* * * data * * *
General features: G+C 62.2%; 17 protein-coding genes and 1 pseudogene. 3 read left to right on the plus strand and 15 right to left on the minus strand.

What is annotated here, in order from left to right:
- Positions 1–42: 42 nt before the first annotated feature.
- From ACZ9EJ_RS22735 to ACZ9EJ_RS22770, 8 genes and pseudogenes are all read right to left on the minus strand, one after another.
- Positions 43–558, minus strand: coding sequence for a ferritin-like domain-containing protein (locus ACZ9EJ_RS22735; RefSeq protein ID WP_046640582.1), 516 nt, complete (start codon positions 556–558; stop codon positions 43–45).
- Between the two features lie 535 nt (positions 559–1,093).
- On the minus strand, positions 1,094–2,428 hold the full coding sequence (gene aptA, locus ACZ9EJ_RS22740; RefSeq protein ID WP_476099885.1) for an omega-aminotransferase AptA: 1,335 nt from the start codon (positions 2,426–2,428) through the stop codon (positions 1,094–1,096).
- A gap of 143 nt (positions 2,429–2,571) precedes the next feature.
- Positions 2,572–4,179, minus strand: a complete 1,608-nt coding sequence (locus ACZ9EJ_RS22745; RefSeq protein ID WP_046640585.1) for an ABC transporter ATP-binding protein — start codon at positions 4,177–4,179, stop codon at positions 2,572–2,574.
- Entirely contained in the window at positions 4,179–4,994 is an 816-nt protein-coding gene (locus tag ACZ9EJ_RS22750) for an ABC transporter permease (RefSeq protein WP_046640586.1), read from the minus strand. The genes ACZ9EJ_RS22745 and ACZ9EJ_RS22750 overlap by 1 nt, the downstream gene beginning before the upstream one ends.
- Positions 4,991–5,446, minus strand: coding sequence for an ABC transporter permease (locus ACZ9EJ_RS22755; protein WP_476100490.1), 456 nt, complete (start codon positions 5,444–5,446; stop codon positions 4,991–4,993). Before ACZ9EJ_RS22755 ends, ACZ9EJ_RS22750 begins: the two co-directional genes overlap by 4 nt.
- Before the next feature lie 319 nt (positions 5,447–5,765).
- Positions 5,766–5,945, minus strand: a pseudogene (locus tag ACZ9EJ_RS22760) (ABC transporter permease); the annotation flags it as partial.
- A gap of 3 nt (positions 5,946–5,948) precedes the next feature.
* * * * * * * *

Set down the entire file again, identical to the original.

General features: G+C 62.2%; 17 protein-coding genes and 1 pseudogene. 3 read left to right on the plus strand and 15 right to left on the minus strand.

What is annotated here, in order from left to right:
- Positions 1–42: 42 nt before the first annotated feature.
- From ACZ9EJ_RS22735 to ACZ9EJ_RS22770, 8 genes and pseudogenes are all read right to left on the minus strand, one after another.
- Positions 43–558, minus strand: coding sequence for a ferritin-like domain-containing protein (locus ACZ9EJ_RS22735; RefSeq protein ID WP_046640582.1), 516 nt, complete (start codon positions 556–558; stop codon positions 43–45).
- Between the two features lie 535 nt (positions 559–1,093).
- On the minus strand, positions 1,094–2,428 hold the full coding sequence (gene aptA, locus ACZ9EJ_RS22740; RefSeq protein ID WP_476099885.1) for an omega-aminotransferase AptA: 1,335 nt from the start codon (positions 2,426–2,428) through the stop codon (positions 1,094–1,096).
- A gap of 143 nt (positions 2,429–2,571) precedes the next feature.
- Positions 2,572–4,179, minus strand: a complete 1,608-nt coding sequence (locus ACZ9EJ_RS22745; RefSeq protein ID WP_046640585.1) for an ABC transporter ATP-binding protein — start codon at positions 4,177–4,179, stop codon at positions 2,572–2,574.
- Entirely contained in the window at positions 4,179–4,994 is an 816-nt protein-coding gene (locus tag ACZ9EJ_RS22750) for an ABC transporter permease (RefSeq protein WP_046640586.1), read from the minus strand. The genes ACZ9EJ_RS22745 and ACZ9EJ_RS22750 overlap by 1 nt, the downstream gene beginning before the upstream one ends.
- Positions 4,991–5,446, minus strand: coding sequence for an ABC transporter permease (locus ACZ9EJ_RS22755; protein WP_476100490.1), 456 nt, complete (start codon positions 5,444–5,446; stop codon positions 4,991–4,993). Before ACZ9EJ_RS22755 ends, ACZ9EJ_RS22750 begins: the two co-directional genes overlap by 4 nt.
- Before the next feature lie 319 nt (positions 5,447–5,765).
- Positions 5,766–5,945, minus strand: a pseudogene (locus tag ACZ9EJ_RS22760) (ABC transporter permease); the annotation flags it as partial.
- A gap of 3 nt (positions 5,946–5,948) precedes the next feature.